 o o  o o o o o light chains kappa lambda heavy chains IgG IgA IgM IgD IgE When damaged B cells develop into abnormal plasma cells (myeloma cells). Bone destruction . Each of the 5 types of immunoglobulins is named after the type of heavy chain that it contains. The light chains that are not attached to heavy chains are called Bence Jones proteins. Multiple myeloma and other plasma cell cancers are classified by the type of immunoglobulin produced by the myeloma cells and by the type of light or heavy chain. Their presence indicates that there is a problem with the plasma cells. The 4 chains are attached to each other by special chemical bonds. M-proteins can be measured in the blood and urine. This monoclonal immunoglobulin is also called an M-protein.chains and 2 heavy chains. they make large amounts of one type of immunoglobulin (called a monoclonal immunoglobulin) and release it into the blood. Sometimes the myeloma cells do not release immunoglobulin properly and only release the light chains into the blood.

it helps to understand the anatomy and composition of blood. This is because they release chemicals called cytokines that cause other cells to dissolve bone. These weakened areas of the bone may cause it to break under normal stresses like walking. can be seen on an x-ray as dark circular spots in bones. . called osteolytic lesions. Thinning of the bone can also lead to osteoporosis.cancer. These areas of weakness. lifting and coughing. Read more: http://www. The collection of myeloma cells can start to weaken and thin the bone. Osteolytic lesions may mean a plasmacytoma or other disease of the bone is present. Cytokines also stimulate the growth of more myeloma cells and disrupt their normal life cycle. Blood is a circulating tissue that carries nourishment and oxygen to the cells and tissue.ca/en/cancer-information/cancer-type/multiplemyeloma/anatomy-and-physiology/?region=qc#ixzz2XcDS2LUz Multiple Myeloma Anatomy To better understand multiple myeloma.Myeloma cells can damage the bone when they collect in the bone marrow.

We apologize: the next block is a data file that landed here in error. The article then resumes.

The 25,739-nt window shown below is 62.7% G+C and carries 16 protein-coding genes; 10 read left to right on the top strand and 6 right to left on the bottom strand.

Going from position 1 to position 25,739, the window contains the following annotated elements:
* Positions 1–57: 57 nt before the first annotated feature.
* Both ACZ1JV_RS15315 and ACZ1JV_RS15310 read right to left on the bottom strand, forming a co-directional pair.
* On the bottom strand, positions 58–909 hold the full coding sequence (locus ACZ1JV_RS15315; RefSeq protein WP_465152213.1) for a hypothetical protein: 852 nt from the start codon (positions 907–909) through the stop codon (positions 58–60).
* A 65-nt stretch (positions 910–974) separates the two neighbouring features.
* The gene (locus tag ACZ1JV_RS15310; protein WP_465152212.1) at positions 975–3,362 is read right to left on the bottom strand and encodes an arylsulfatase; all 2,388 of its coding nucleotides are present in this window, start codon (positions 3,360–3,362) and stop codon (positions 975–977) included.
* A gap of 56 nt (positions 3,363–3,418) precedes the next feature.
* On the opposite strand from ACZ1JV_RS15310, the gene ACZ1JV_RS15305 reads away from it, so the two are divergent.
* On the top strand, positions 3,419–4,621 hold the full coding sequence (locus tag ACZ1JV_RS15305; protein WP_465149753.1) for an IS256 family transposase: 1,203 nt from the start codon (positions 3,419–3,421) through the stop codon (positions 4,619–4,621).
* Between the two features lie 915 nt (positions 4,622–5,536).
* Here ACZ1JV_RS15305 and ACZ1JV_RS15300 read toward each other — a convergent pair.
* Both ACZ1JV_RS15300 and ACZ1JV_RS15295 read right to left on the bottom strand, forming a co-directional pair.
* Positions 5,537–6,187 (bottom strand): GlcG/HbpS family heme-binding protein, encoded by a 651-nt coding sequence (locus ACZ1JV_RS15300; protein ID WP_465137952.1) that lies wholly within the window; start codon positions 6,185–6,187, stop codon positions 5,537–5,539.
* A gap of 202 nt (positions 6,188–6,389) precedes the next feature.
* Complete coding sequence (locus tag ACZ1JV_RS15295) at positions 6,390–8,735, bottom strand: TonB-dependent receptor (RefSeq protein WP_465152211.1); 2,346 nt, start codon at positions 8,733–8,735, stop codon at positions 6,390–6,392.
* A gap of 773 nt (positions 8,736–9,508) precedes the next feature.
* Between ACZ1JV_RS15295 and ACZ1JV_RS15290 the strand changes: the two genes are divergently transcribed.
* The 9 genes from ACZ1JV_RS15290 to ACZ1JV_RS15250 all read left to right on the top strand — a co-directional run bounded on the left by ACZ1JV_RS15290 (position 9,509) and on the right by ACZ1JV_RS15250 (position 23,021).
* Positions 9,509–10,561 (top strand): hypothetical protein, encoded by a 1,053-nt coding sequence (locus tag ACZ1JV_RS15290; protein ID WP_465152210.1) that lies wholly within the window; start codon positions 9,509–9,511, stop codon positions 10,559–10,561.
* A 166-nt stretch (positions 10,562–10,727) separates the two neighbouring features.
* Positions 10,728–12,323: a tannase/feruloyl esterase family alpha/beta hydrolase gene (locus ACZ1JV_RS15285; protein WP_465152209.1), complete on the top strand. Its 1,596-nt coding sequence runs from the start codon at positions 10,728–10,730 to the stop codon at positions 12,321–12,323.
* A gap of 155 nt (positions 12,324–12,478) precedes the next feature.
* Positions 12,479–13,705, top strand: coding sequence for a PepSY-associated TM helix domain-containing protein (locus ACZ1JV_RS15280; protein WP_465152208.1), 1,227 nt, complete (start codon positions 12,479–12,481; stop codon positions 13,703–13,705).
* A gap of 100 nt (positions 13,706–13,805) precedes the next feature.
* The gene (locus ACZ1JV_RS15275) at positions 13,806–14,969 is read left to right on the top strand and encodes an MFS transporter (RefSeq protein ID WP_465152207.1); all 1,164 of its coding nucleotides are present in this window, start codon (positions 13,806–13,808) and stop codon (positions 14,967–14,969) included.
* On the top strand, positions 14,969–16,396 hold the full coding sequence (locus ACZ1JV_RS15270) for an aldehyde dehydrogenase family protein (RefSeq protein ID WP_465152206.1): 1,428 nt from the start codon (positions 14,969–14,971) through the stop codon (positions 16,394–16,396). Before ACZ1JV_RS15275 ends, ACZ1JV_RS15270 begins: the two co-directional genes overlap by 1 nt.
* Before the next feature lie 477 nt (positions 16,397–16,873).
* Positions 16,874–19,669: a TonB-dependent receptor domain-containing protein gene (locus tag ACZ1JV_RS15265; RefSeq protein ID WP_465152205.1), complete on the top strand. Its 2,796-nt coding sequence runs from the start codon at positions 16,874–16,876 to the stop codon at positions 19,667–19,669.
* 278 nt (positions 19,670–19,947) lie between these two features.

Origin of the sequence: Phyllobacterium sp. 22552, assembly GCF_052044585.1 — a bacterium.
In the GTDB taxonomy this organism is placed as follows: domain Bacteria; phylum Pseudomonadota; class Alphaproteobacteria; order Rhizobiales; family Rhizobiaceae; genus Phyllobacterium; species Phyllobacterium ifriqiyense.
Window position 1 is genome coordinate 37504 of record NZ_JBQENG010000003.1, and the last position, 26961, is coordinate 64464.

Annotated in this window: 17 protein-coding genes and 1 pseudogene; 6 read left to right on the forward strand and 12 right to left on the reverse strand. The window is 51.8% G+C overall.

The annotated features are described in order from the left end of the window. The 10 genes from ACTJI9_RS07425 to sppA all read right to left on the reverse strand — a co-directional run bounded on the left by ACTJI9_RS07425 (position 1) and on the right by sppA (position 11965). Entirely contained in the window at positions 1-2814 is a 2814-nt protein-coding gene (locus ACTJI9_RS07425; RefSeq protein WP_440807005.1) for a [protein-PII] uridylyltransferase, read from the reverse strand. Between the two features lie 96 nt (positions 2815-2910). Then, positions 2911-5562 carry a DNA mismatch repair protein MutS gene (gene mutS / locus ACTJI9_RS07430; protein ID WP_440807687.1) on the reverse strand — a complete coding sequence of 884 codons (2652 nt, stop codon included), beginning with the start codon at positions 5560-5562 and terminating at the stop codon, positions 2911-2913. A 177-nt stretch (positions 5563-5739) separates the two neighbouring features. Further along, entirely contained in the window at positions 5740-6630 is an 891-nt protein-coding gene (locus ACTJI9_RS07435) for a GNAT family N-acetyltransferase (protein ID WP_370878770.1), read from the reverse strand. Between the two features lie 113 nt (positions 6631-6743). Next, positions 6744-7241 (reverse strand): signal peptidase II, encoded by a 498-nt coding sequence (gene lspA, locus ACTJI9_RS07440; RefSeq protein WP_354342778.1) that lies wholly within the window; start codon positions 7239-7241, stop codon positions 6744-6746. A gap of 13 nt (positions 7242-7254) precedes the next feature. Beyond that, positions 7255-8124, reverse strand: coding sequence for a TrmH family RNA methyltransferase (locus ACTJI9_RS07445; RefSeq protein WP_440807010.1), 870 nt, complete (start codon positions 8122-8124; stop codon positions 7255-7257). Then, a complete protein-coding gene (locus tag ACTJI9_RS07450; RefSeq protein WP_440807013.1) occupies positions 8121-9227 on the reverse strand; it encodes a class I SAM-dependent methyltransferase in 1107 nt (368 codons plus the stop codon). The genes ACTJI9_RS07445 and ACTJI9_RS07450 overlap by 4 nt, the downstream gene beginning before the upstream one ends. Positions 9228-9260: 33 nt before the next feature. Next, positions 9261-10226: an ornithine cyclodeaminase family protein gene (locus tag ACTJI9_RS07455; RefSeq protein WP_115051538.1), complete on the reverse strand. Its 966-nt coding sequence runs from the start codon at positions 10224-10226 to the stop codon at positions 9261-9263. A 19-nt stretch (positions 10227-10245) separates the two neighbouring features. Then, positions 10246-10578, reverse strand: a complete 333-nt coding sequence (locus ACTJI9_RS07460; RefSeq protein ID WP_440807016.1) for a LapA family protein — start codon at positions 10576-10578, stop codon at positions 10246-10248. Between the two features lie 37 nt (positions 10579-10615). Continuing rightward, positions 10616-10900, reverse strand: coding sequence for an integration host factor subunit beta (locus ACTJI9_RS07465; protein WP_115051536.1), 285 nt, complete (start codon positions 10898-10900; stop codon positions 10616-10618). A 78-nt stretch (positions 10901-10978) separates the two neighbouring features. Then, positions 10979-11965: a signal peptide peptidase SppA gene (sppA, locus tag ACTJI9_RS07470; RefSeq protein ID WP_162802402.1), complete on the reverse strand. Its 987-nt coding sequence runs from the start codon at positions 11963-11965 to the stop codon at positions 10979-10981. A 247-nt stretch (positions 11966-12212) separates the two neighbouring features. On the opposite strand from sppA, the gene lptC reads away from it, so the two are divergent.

Normal ranges for the total number of red blood cells in adults are:   4. cancer) 0. fungal & TBinfections. These values are reported as a percentage of the total number of cells.11. Cell Type Neutrophils Bands Lymphocytes Monocytes Basophils Eosinophils % Of Total WBC's 47% to 77% (elevated in infection.500 . some cancers.000 (per cubic millimeter).6-6. This can result in poorexercise tolerance and fatigue.3% to 7% (elevated in . There are several types of white cells (leukocytes) present in the blood. and hypothyroidism) 0. A white blood cell differential reports the percentages of the different types of white blood cells that comprise the total white blood cell count.2 million per cubic millimeter (males) 4. Normal total ranges for white blood cells are: 4. lupus. inflammation.4 million per cubic millimeter (females) White Blood Cells White blood cells are an important part of the immune system.Blood is composed of 3 cell types that are suspended in a protein-rich fluid called plasma:    Red blood cells (erythrocytes) White blood cells (leukocytes) Platelets (thrombocytes) Red Blood Cells Red blood cells contain hemoglobin. A decrease in the number of red blood cells reduces the amount of oxygen that can be carried by the bloodstream.3% to 2% (elevated in some leukemias.5% to 10% (elevated in some viral. These cells mainly function to fight infection. Slightly higher counts are normal in children.2-5. andstress) 0% to 3% (elevated in some cases of bacterial infection) 16% to 43% (elevated in some cases of viral infection and some leukemias) 0. which is the molecule that carries oxygen to the tissues.